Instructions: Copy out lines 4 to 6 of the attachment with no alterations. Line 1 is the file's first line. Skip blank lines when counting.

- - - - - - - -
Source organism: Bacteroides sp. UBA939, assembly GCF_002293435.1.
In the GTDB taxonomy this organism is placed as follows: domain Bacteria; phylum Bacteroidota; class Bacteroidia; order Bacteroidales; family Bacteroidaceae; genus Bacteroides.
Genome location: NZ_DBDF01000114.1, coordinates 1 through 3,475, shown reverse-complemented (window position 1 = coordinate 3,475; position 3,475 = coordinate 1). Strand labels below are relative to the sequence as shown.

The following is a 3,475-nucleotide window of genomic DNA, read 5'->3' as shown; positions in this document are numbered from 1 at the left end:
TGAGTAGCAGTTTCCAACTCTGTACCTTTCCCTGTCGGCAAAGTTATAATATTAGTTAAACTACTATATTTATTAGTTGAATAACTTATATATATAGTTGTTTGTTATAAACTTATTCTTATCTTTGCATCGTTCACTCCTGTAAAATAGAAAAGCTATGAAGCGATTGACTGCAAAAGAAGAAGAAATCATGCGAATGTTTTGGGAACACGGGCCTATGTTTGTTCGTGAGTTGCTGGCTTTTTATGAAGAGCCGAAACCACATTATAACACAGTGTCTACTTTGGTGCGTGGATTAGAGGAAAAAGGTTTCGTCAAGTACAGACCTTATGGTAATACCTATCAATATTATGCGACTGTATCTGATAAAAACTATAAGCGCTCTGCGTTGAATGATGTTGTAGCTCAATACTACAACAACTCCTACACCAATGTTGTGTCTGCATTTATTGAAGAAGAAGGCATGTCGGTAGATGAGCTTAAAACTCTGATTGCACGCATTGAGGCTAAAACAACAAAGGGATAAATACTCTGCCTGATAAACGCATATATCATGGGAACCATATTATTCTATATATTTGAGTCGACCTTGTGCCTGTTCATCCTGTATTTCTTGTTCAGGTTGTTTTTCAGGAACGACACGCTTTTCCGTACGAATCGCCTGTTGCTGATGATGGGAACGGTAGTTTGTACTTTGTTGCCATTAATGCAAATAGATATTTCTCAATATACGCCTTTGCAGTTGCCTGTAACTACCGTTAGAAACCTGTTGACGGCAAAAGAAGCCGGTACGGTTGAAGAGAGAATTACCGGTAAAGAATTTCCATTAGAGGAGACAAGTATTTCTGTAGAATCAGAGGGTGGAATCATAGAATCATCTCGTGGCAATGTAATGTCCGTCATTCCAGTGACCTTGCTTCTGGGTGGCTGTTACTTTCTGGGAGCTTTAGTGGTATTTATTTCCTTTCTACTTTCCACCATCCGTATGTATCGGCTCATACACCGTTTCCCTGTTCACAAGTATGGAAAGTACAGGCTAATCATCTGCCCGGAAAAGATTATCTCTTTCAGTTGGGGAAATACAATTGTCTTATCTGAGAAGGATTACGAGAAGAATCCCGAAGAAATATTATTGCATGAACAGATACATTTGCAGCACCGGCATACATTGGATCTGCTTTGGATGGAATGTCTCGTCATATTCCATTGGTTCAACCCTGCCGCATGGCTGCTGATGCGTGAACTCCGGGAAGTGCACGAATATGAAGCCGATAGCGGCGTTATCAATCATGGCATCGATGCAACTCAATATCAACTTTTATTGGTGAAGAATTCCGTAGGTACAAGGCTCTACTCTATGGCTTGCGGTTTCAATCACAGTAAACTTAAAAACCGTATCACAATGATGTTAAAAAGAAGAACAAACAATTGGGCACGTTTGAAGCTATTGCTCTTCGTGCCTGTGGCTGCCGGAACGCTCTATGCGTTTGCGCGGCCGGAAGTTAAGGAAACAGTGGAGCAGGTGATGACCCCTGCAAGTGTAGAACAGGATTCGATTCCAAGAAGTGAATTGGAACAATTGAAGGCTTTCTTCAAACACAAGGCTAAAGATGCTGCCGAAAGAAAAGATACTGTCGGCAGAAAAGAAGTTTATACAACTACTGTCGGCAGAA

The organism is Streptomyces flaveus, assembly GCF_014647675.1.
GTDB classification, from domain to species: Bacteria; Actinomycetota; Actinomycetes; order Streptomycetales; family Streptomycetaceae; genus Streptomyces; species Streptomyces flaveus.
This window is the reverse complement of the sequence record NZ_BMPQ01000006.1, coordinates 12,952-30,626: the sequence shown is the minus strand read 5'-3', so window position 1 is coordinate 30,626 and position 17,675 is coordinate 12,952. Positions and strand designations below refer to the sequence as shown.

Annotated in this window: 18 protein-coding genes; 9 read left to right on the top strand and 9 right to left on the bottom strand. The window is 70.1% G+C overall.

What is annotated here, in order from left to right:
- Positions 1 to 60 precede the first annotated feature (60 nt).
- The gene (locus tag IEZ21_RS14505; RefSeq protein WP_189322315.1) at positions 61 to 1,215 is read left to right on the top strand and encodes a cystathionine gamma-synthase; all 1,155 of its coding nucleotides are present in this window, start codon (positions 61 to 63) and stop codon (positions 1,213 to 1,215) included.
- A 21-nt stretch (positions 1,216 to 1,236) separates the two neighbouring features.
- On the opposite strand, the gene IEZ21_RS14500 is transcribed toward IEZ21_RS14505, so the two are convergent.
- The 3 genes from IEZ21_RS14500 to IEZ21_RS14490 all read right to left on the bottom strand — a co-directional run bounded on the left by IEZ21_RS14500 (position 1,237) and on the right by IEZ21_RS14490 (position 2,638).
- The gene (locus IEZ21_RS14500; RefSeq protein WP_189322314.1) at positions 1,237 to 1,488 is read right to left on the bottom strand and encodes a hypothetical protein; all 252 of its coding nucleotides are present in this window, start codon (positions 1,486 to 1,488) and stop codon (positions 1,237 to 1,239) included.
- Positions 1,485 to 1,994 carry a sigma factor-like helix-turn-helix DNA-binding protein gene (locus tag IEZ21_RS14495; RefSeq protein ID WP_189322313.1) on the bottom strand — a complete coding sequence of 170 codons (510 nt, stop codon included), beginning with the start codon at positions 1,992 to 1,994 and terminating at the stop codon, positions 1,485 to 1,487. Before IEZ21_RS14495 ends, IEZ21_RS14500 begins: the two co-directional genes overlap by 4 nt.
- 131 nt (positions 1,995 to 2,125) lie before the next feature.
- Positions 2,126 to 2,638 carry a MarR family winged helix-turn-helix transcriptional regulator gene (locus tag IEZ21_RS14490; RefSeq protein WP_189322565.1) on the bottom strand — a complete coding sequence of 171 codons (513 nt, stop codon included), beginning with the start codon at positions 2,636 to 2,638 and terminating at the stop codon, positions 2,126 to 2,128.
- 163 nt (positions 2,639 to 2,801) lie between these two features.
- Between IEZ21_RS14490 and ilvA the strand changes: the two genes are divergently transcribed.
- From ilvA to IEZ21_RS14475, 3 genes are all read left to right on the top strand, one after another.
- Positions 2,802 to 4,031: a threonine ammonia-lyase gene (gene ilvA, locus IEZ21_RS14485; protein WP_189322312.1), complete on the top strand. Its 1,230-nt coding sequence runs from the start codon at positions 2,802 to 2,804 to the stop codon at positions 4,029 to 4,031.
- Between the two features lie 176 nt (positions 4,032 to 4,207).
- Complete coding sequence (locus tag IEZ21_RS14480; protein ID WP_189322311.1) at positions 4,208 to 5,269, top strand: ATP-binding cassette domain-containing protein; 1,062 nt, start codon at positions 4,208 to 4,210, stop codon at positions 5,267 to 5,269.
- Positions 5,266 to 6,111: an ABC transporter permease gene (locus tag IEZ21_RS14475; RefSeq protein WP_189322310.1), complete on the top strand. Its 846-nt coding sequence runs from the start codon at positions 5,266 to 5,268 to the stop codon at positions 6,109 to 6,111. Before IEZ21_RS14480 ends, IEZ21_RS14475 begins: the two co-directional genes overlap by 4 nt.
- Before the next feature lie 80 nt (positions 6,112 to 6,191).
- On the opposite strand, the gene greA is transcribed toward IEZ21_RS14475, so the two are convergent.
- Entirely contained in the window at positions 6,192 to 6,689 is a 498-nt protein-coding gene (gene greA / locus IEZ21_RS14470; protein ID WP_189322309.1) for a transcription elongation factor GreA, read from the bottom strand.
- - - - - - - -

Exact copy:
The following is a 3,475-nucleotide window of genomic DNA, read 5'->3' as shown; positions in this document are numbered from 1 at the left end:
TGAGTAGCAGTTTCCAACTCTGTACCTTTCCCTGTCGGCAAAGTTATAATATTAGTTAAACTACTATATTTATTAGTTGAATAACTTATATATATAGTTGTTTGTTATAAACTTATTCTTATCTTTGCATCGTTCACTCCTGTAAAATAGAAAAGCTATGAAGCGATTGACTGCAAAAGAAGAAGAAATCATGCGAATGTTTTGGGAACACGGGCCTATGTTTGTTCGTGAGTTGCTGGCTTTTTATGAAGAGCCGAAACCACATTATAACACAGTGTCTACTTTGGTGCGTGGATTAGAGGAAAAAGGTTTCGTCAAGTACAGACCTTATGGTAATACCTATCAATATTATGCGACTGTATCTGATAAAAACTATAAGCGCTCTGCGTTGAATGATGTTGTAGCTCAATACTACAACAACTCCTACACCAATGTTGTGTCTGCATTTATTGAAGAAGAAGGCATGTCGGTAGATGAGCTTAAAACTCTGATTGCACGCATTGAGGCTAAAACAACAAAGGGATAAATACTCTGCCTGATAAACGCATATATCATGGGAACCATATTATTCTATATATTTGAGTCGACCTTGTGCCTGTTCATCCTGTATTTCTTGTTCAGGTTGTTTTTCAGGAACGACACGCTTTTCCGTACGAATCGCCTGTTGCTGATGATGGGAACGGTAGTTTGTACTTTGTTGCCATTAATGCAAATAGATATTTCTCAATATACGCCTTTGCAGTTGCCTGTAACTACCGTTAGAAACCTGTTGACGGCAAAAGAAGCCGGTACGGTTGAAGAGAGAATTACCGGTAAAGAATTTCCATTAGAGGAGACAAGTATTTCTGTAGAATCAGAGGGTGGAATCATAGAATCATCTCGTGGCAATGTAATGTCCGTCATTCCAGTGACCTTGCTTCTGGGTGGCTGTTACTTTCTGGGAGCTTTAGTGGTATTTATTTCCTTTCTACTTTCCACCATCCGTATGTATCGGCTCATACACCGTTTCCCTGTTCACAAGTATGGAAAGTACAGGCTAATCATCTGCCCGGAAAAGATTATCTCTTTCAGTTGGGGAAATACAATTGTCTTATCTGAGAAGGATTACGAGAAGAATCCCGAAGAAATATTATTGCATGAACAGATACATTTGCAGCACCGGCATACATTGGATCTGCTTTGGATGGAATGTCTCGTCATATTCCATTGGTTCAACCCTGCCGCATGGCTGCTGATGCGTGAACTCCGGGAAGTGCACGAATATGAAGCCGATAGCGGCGTTATCAATCATGGCATCGATGCAACTCAATATCAACTTTTATTGGTGAAGAATTCCGTAGGTACAAGGCTCTACTCTATGGCTTGCGGTTTCAATCACAGTAAACTTAAAAACCGTATCACAATGATGTTAAAAAGAAGAACAAACAATTGGGCACGTTTGAAGCTATTGCTCTTCGTGCCTGTGGCTGCCGGAACGCTCTATGCGTTTGCGCGGCCGGAAGTTAAGGAAACAGTGGAGCAGGTGATGACCCCTGCAAGTGTAGAACAGGATTCGATTCCAAGAAGTGAATTGGAACAATTGAAGGCTTTCTTCAAACACAAGGCTAAAGATGCTGCCGAAAGAAAAGATACTGTCGGCAGAAAAGAAGTTTATACAACTACTGTCGGCAGAA

The organism is Streptomyces flaveus, assembly GCF_014647675.1.